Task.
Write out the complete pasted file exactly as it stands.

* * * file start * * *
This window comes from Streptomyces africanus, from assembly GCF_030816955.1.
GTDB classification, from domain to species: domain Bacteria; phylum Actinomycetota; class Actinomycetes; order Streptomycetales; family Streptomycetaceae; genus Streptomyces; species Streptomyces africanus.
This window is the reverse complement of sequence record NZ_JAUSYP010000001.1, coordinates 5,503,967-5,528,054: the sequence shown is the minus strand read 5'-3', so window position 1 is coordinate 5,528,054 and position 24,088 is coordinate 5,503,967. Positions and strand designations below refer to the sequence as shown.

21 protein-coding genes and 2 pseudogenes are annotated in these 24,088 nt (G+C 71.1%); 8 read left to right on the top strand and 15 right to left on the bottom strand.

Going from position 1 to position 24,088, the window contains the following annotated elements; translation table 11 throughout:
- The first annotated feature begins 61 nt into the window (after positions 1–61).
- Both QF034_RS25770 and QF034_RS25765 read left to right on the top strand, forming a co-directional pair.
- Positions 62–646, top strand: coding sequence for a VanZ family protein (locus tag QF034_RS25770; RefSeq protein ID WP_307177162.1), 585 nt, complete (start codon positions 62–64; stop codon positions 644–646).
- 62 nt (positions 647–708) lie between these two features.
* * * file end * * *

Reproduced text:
This window comes from Streptomyces africanus, from assembly GCF_030816955.1.
GTDB classification, from domain to species: domain Bacteria; phylum Actinomycetota; class Actinomycetes; order Streptomycetales; family Streptomycetaceae; genus Streptomyces; species Streptomyces africanus.
This window is the reverse complement of sequence record NZ_JAUSYP010000001.1, coordinates 5,503,967-5,528,054: the sequence shown is the minus strand read 5'-3', so window position 1 is coordinate 5,528,054 and position 24,088 is coordinate 5,503,967. Positions and strand designations below refer to the sequence as shown.

21 protein-coding genes and 2 pseudogenes are annotated in these 24,088 nt (G+C 71.1%); 8 read left to right on the top strand and 15 right to left on the bottom strand.

Going from position 1 to position 24,088, the window contains the following annotated elements; translation table 11 throughout:
- The first annotated feature begins 61 nt into the window (after positions 1–61).
- Both QF034_RS25770 and QF034_RS25765 read left to right on the top strand, forming a co-directional pair.
- Positions 62–646, top strand: coding sequence for a VanZ family protein (locus tag QF034_RS25770; RefSeq protein ID WP_307177162.1), 585 nt, complete (start codon positions 62–64; stop codon positions 644–646).
- 62 nt (positions 647–708) lie between these two features.